Participants were 4th year nursing students who met the following inclusion criteria: Being a nursing student, in their 7th or 8th nursing semester, married or single, in both genders, with 3 educational levels: weak, average, good, based on the cumulative average score of courses passed in all semesters. Purposive sampling was used. Students who met the inclusion criteria were invited to participate in this study. For this purpose, a form was developed that included demographic and educational information as well as experience with and without a challenging and problematic internship period. Each form contained a code created based on the intern’s list. In addition, nursing interns were contacted by phone based on their problematic or non-problematic internship period. The study included students of both sexes, marital status, and from all three educational levels who reported a challenging internship period in the seventh and eighth semesters. Students who did not describe the internship as challenging also participated in the study in order to obtain detailed information about it. A total of 10 nursing interns participated in this study, with a total of 11 interviews conducted. One participant requested a second to provide more information. To consider maximum transferability, nursing interns were selected from first to third-tier universities. Sampling continued until data saturation, meaning that repeated data were collected without extracting new codes. In qualitative research, saturation is an indication of the end of data collection or analysis, the absence of additional data or new codes, the absence of development of new categories, and the extraction of similar instances ensure data saturation [32]. In the present study, data saturation was achieved at interview number 8, but interviews were continued until interview number 11 for greater certainty.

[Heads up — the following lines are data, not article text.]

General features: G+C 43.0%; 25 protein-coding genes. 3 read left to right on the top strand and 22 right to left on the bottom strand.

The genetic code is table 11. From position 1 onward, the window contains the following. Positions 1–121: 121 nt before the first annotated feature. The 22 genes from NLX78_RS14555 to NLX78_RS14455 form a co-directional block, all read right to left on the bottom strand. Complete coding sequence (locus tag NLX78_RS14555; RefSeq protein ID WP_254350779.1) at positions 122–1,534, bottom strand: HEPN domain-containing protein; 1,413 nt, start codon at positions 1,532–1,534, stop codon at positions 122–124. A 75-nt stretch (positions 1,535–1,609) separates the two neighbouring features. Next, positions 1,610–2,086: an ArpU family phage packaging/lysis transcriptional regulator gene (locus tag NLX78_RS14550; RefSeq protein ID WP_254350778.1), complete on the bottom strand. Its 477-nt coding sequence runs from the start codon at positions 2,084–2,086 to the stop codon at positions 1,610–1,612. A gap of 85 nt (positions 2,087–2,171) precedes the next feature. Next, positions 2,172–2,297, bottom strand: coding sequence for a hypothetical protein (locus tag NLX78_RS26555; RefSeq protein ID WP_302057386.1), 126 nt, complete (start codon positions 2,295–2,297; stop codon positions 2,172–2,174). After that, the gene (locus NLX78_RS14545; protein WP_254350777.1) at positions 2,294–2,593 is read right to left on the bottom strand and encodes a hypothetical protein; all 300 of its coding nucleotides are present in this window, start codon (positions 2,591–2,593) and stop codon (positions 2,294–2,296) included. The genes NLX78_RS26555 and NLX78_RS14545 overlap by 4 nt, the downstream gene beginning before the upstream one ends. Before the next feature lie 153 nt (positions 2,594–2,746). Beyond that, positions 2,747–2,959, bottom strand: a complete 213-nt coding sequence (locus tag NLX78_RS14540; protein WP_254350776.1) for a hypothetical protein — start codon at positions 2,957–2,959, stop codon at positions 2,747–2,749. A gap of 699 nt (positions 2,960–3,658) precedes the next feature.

Data collection

After obtaining the necessary permits, students’ lists were drawn up and phone calls were made. The purpose and methods of the study were explained to participants. Qualified students interested in participating in the study were invited to schedule an interview time and location. Interviews were conducted both in hospital departments and in university settings according to participants’ preferences. A sample interview has been provided as a supplementary file. Open-ended, semi-structured, face-to-face interviews were used to elicit medical errors preventing strategies during nursing internship at medical teaching hospitals. The main questions in the interview guide are: “Have you ever experienced any medical errors during your internship”, “Can you describe the working conditions of intern nurses on the wards?”, “Can you explain the circumstances that led to these medical errors” and “What strategies should be adopted to prevent medical errors made by nursing interns”?. Additionally, probing questions were asked, such as “Can you explain further?” and “Can you give me an example?”. All interviews were conducted by the first and third authors. Interviews lasted from 40 to 60 min, in one or two sessions depending on the participant’s request. All interviews were audio recorded after obtaining permission from all participants in this study. Each interview was listened to several times and then, as quickly as possible, transcribed verbatim.

Data analysis